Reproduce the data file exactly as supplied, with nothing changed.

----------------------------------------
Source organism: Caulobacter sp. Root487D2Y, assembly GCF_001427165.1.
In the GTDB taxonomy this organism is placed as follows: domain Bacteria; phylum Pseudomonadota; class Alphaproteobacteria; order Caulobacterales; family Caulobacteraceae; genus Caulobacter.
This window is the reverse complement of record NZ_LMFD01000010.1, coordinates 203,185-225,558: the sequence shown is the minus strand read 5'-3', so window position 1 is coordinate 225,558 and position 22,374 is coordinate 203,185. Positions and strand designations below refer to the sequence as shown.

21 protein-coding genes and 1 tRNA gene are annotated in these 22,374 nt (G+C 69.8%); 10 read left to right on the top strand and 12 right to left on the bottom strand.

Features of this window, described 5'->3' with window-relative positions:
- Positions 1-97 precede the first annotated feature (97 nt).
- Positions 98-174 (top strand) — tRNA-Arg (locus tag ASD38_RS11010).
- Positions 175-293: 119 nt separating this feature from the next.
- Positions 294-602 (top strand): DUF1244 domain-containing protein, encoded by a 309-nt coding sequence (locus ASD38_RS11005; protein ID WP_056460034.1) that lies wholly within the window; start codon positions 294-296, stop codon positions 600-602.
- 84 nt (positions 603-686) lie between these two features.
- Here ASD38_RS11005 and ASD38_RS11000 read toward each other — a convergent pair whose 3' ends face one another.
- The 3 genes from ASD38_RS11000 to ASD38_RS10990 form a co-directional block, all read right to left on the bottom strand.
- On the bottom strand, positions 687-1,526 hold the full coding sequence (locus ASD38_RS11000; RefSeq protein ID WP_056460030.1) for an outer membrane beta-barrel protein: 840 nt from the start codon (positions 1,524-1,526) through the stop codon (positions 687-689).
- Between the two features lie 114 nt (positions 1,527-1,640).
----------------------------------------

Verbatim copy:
Source organism: Caulobacter sp. Root487D2Y, assembly GCF_001427165.1.
In the GTDB taxonomy this organism is placed as follows: domain Bacteria; phylum Pseudomonadota; class Alphaproteobacteria; order Caulobacterales; family Caulobacteraceae; genus Caulobacter.
This window is the reverse complement of record NZ_LMFD01000010.1, coordinates 203,185-225,558: the sequence shown is the minus strand read 5'-3', so window position 1 is coordinate 225,558 and position 22,374 is coordinate 203,185. Positions and strand designations below refer to the sequence as shown.

21 protein-coding genes and 1 tRNA gene are annotated in these 22,374 nt (G+C 69.8%); 10 read left to right on the top strand and 12 right to left on the bottom strand.

Features of this window, described 5'->3' with window-relative positions:
- Positions 1-97 precede the first annotated feature (97 nt).
- Positions 98-174 (top strand) — tRNA-Arg (locus tag ASD38_RS11010).
- Positions 175-293: 119 nt separating this feature from the next.
- Positions 294-602 (top strand): DUF1244 domain-containing protein, encoded by a 309-nt coding sequence (locus ASD38_RS11005; protein ID WP_056460034.1) that lies wholly within the window; start codon positions 294-296, stop codon positions 600-602.
- 84 nt (positions 603-686) lie between these two features.
- Here ASD38_RS11005 and ASD38_RS11000 read toward each other — a convergent pair whose 3' ends face one another.
- The 3 genes from ASD38_RS11000 to ASD38_RS10990 form a co-directional block, all read right to left on the bottom strand.
- On the bottom strand, positions 687-1,526 hold the full coding sequence (locus ASD38_RS11000; RefSeq protein ID WP_056460030.1) for an outer membrane beta-barrel protein: 840 nt from the start codon (positions 1,524-1,526) through the stop codon (positions 687-689).
- Between the two features lie 114 nt (positions 1,527-1,640).